Way back at the start of this process, you wrote a design brief that explained the problem (why it is important that people know and understand our mission and values) and what we were going to do about it. After planning them out, you created your products. Now, how do you know if they are effective?
The purpose of Criterion D: Evaluation is the following:
i. designs detailed and relevant testing methods, which generate data, to measure the success of the solution;
ii. critically evaluates the success of the solution against the design specification based on authentic product testing;
iii. explains how the solution could be improved;
iv. explains the impact of the product on the client/target audience.
During this class you need to determine how you will test the effectiveness of your visuals and start thinking about how the solution can be improved and (possibly) the impact of your product on your target audience. Before next class, you should use your testing method to collect data and we can spend that class finishing up our evaluations.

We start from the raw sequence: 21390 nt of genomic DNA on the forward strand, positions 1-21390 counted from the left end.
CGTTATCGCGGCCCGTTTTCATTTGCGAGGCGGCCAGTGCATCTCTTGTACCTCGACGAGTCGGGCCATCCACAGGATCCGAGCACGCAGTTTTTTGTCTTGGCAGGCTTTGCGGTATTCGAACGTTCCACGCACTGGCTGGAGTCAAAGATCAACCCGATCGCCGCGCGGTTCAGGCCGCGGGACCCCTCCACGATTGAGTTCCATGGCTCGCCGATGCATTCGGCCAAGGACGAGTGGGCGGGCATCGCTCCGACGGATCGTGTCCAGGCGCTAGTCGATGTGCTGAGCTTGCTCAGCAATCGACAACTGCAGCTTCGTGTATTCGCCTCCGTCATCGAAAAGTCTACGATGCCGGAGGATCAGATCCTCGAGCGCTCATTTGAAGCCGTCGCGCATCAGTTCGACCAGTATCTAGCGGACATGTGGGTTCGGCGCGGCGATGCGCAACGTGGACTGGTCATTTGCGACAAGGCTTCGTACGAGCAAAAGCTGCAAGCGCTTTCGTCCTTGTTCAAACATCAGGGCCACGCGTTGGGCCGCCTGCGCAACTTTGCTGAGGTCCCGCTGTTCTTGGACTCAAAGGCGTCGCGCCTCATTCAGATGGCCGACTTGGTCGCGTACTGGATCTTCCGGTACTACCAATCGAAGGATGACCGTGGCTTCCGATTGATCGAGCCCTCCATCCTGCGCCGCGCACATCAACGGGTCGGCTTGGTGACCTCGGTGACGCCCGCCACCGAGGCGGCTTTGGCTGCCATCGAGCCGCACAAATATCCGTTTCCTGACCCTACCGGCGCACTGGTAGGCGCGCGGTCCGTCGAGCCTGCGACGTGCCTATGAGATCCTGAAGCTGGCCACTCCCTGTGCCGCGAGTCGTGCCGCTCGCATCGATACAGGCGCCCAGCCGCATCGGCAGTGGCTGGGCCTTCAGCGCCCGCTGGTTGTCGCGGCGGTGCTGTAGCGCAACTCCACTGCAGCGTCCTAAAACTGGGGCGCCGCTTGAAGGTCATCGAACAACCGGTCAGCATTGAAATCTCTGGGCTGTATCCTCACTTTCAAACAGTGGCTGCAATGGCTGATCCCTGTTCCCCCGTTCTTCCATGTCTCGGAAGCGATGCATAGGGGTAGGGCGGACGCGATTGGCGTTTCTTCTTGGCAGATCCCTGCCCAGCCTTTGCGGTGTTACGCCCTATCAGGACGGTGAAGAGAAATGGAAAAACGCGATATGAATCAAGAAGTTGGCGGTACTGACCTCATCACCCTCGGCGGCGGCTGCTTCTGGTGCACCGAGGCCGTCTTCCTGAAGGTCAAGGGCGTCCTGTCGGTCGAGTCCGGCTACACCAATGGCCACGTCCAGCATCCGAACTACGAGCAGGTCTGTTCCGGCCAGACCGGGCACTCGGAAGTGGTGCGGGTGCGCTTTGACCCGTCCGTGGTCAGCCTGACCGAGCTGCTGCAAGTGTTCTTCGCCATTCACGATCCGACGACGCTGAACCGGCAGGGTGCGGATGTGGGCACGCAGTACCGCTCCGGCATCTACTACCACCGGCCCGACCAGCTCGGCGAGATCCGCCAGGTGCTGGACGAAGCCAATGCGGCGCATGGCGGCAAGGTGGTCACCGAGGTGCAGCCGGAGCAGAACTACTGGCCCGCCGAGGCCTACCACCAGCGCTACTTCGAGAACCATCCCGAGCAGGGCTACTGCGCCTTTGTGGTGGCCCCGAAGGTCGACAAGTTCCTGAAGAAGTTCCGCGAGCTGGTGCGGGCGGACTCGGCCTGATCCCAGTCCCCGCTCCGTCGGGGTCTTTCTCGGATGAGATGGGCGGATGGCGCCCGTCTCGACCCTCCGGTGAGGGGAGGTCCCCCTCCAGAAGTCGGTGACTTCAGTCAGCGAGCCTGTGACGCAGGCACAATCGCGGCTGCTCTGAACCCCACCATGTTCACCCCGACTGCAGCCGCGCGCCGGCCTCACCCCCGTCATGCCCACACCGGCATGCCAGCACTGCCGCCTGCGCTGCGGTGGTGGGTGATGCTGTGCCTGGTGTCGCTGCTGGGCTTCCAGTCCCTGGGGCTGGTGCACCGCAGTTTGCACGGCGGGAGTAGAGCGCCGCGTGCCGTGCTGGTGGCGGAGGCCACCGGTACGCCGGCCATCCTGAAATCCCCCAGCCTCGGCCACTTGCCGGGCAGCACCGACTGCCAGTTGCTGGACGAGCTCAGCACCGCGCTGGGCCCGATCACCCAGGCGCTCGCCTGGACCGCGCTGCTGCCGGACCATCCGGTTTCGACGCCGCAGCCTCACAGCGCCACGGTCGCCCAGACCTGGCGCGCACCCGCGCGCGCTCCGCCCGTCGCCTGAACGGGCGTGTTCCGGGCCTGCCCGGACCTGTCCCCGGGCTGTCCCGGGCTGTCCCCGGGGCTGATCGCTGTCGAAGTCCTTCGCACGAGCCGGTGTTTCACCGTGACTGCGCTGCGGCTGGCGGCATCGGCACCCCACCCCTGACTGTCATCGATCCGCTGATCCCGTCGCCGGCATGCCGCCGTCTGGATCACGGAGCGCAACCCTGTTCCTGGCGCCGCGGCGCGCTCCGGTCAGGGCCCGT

TSCs can be found here.
Now that you have created your design specs, developed your design ideas, and selected your final design, it is time to start the creation process…
created at http://paletton.com
The first part of Criterion C requires a detailed plan of how you will create your solution. This plan will be included in your final write-up for the creation phase but should be completed prior to beginning the actual creation (hence the word “plan”!). Create a new Google and for each of your visuals, you should list out:
- the different visual elements that you will need to include in your final product (logos, photographs, drawings, shapes, banners, etc.), including where you will find these elements (hand drawn, take the photo yourself, create the graphic your self, download from where (including copyright license info))
- the different fonts that you are planning to use. (This might be already on your finished draft of your poster; just add it into your plan.)
- a sample color palette from Paletton, Kuler, Pictaculous or similar. (If you use Google Chrome, Image DNA is a cool browser app.) This color scheme should include the color codes so you can reproduce the exact color in Photoshop or Pages (or whatever program you will be using).
Combined with your finished draft, this should be enough information to allow any other person to create the visual instead of you.